If you currently have more than $250,000 at a single bank or credit union, I recommend confirming that your total balance is covered by FDIC or NCUSIF. It’s also important to confirm that your financial institution is a member of one of the insurance organizations regardless of your account balance. You can always call or visit your bank get your answers. Or you can use these handy tools to complete both tasks, it should only take a few minutes…
Some information on banks…
– Click here for more information about the FDIC.
– You can use Bank Find or call toll-free 1-877-ASK-FDIC to make sure your bank or savings association is insured by the FDIC.
-And here’s a link to the FDIC calculator I mentioned.
And on credit unions…
-Click here for more information about the NCUSIF.
-You can click here to make sure your credit union is insured by the NCUSIF.
-And finally, here’s a link to an NCUSIF calculator you can use to determine your coverage at your credit union.
Second type of coverage, the SIPC.
First off, if you own stocks, bonds, mutual funds or ETFs, and hold them at a brokerage firm, it’s important to understand that the firm cannot access your investments for company purposes, they are simply storing them for you. If Fidelity, Vanguard or Charles Schwab were to go out of business for any reason, you would still own your investments and it’s likely that they would be transferred to another large brokerage firm. That being the case, and even though brokerage firm failures are rare, I do think it’s important that you always use a broker that is a member of SIPC. The Securities Investor Protection Corporation (SIPC) is a nonprofit organization established by Congress to protect investors from losses resulting from the failure of brokerage firms. The SIPC coverage protects the securities and cash in your brokerage account up to $500,000. The $500,000 protection includes up to $250,000 protection for cash in your account if it isn’t already covered by FDIC. SIPC coverage only kicks in when an SIPC member goes bankrupt or becomes financially troubled and, in a worst-case scenario, customer assets are missing. Some brokerage firms offer extended coverage beyond SIPC.
Information on SIPC…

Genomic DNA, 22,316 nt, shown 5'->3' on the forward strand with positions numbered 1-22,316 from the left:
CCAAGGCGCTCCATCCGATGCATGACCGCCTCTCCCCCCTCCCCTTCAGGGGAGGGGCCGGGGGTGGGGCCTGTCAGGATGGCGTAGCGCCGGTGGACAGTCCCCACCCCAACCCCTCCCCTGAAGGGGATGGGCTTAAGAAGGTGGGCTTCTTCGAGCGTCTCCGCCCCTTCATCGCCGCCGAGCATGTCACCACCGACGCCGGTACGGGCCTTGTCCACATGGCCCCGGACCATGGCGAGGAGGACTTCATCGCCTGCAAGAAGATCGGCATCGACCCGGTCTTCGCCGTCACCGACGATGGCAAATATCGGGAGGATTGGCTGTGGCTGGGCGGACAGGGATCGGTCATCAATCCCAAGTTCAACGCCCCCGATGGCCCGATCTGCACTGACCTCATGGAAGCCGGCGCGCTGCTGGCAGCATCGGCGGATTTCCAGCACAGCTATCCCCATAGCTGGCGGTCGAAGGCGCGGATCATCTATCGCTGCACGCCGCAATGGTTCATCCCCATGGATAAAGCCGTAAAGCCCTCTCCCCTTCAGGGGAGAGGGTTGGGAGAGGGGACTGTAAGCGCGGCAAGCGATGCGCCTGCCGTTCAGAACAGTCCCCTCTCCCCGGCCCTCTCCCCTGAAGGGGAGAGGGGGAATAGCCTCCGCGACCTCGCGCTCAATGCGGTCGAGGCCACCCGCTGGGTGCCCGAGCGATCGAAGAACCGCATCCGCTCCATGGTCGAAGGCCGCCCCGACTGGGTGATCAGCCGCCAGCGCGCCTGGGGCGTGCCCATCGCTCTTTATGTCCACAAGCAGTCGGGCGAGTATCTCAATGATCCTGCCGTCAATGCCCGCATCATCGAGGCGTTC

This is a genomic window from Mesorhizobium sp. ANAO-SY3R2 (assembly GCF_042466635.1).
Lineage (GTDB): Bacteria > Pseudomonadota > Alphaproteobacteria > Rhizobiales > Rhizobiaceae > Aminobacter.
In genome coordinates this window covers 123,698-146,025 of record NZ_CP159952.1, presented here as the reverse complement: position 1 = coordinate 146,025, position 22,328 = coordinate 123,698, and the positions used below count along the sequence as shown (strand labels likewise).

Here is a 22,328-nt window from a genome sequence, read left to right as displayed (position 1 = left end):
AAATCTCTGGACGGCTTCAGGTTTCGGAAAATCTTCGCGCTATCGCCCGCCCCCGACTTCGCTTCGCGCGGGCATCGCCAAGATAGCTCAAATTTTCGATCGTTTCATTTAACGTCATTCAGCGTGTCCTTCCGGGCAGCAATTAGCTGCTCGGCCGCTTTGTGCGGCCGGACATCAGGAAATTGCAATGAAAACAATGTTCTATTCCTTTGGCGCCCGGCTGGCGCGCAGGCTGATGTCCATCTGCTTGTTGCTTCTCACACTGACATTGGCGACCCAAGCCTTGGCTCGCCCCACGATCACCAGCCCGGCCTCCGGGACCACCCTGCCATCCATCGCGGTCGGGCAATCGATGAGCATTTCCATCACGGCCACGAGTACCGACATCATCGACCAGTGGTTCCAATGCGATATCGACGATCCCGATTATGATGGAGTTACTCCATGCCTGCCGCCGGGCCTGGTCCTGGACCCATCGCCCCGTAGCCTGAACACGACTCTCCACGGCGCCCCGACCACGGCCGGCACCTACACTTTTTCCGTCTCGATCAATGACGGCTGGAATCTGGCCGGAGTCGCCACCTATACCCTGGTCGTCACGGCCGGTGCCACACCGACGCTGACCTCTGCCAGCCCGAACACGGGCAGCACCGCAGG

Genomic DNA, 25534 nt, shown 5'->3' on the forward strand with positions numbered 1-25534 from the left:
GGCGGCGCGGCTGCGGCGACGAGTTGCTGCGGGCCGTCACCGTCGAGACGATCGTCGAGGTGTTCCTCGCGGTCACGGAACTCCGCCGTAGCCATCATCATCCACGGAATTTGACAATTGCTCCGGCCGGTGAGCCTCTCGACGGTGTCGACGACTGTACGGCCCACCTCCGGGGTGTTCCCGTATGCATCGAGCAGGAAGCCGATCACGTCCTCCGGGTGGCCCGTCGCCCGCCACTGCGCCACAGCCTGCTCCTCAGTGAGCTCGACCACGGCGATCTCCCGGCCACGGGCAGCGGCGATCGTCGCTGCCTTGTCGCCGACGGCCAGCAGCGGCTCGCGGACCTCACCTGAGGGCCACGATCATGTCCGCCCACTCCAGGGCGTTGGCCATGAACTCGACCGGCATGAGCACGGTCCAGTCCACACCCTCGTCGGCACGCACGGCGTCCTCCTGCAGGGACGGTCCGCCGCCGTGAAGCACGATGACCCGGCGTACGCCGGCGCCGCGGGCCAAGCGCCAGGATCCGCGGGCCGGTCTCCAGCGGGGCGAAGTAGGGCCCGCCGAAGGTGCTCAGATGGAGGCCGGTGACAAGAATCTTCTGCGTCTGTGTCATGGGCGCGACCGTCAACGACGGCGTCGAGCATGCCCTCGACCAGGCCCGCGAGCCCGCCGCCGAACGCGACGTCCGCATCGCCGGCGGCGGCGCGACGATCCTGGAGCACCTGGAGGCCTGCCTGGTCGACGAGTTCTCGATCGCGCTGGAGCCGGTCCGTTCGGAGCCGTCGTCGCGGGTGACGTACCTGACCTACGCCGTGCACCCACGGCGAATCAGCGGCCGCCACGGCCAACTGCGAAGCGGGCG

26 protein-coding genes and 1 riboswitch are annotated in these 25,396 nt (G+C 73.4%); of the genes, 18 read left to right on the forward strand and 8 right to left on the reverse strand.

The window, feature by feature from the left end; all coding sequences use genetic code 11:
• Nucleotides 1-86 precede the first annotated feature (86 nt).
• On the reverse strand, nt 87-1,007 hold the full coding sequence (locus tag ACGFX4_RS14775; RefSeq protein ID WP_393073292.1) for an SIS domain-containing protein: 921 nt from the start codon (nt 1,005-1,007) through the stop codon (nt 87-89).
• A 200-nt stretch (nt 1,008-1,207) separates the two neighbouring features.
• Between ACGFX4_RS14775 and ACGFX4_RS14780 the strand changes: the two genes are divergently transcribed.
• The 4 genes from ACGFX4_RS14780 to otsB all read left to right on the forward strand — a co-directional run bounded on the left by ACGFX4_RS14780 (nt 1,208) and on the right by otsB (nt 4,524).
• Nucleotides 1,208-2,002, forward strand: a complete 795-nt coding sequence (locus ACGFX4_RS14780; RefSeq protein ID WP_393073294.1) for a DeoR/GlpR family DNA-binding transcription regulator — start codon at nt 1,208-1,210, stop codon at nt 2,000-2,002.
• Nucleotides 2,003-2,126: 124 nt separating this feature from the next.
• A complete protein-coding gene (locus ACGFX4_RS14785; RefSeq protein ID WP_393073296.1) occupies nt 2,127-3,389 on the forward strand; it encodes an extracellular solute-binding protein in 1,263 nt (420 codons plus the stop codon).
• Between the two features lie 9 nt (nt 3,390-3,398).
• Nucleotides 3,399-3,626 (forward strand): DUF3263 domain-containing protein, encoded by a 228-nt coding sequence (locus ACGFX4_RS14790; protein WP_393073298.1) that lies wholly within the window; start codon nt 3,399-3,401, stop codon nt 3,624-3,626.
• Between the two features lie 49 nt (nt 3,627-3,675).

You can use this link if you’re interested in confirming whether your brokerage firm is covered by SIPC.
Click here if you’re interested in reading more about how the SPIC works.
And here’s a link to a description of how SIPC might cover the different accounts you have at a brokerage firm.
Information on Charles Schwab…
At Beacon, we use Charles Schwab to hold our client’s investments. Schwab is a member of SIPC and also provides additional coverage through Lloyd’s of London and other London insurers. That coverage, when combined with SIPC coverage, provides protection of securities and cash up to an aggregate of $600 million, and is limited to a combined return to any customer from a Trustee, SIPC, and London insurers of $150 million, including cash of up to $1,150,000. This additional protection becomes available if SIPC limits are exhausted.**
Click here for information on Charles Schwab’s SIPC and extended coverage.
Or here to read Schwab’s perspective on the recent industry events as written by Charles Schwab, Schwab’s Founder and Co-chairman and Walt Bettinger, Schwab’s CEO and Co-chairman.
There’s a lot going on in the world right now. If you’re a Beacon client, you can rest assured that we will continue to stay informed for you and alert you to any necessary changes to your plan or portfolio. In the meantime, please feel free to reach out to us if you you’re feeling concerned or have questions.
At Beacon, we are not bankers, nor are we SIPC or FDIC attorneys (I feel confident there is such a thing, however.)
The content above is for informational and educational purposes only. The links and graphs are being provided as a convenience; they do not constitute an endorsement or an approval by Beacon Wealthcare, nor does Beacon guarantee the accuracy of the information.
*These deposit insurance coverage limits refer to the total of all deposits that account owners have at each FDIC-insured bank. The listing above shows only the most common ownership categories that apply to individual and family deposits and assumes that all FDIC requirements are met.
**Information from Schwab.com